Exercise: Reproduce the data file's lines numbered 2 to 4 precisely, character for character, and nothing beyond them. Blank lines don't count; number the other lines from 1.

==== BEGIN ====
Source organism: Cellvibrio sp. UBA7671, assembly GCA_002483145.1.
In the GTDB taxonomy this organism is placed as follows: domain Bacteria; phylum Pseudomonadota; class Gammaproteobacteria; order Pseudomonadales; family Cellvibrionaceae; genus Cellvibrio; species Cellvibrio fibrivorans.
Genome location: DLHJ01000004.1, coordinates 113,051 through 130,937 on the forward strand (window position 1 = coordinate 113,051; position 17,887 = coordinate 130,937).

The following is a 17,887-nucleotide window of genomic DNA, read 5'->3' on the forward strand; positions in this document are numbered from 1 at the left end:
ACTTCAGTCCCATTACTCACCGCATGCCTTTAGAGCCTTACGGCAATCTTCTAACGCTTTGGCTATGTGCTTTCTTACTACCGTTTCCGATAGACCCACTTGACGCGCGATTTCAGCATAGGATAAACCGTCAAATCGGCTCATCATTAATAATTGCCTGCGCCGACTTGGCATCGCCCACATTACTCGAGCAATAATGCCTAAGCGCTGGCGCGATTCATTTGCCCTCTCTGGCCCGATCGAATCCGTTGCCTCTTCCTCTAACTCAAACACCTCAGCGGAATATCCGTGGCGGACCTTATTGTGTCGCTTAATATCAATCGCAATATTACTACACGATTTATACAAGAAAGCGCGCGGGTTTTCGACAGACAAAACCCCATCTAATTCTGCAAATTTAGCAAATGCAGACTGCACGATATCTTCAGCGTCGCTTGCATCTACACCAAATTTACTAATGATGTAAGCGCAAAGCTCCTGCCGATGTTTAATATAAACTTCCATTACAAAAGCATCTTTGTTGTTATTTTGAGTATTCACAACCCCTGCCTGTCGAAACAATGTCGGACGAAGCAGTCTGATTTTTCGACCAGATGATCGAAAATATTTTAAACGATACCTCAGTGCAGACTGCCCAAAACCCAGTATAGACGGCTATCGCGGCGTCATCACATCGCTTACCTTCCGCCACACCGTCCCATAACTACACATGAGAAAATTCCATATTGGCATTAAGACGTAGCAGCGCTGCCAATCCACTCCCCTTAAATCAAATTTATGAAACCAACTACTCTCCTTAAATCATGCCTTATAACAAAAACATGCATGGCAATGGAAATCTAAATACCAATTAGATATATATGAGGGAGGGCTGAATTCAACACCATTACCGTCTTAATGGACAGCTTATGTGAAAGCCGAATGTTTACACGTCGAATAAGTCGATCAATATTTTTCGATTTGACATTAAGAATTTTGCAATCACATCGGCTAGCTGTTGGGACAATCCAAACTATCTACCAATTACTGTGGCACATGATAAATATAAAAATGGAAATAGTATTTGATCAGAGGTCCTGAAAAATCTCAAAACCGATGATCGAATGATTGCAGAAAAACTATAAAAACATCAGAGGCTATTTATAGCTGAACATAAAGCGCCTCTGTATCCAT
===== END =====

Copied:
In the GTDB taxonomy this organism is placed as follows: domain Bacteria; phylum Pseudomonadota; class Gammaproteobacteria; order Pseudomonadales; family Cellvibrionaceae; genus Cellvibrio; species Cellvibrio fibrivorans.
Genome location: DLHJ01000004.1, coordinates 113,051 through 130,937 on the forward strand (window position 1 = coordinate 113,051; position 17,887 = coordinate 130,937).

The following is a 17,887-nucleotide window of genomic DNA, read 5'->3' on the forward strand; positions in this document are numbered from 1 at the left end: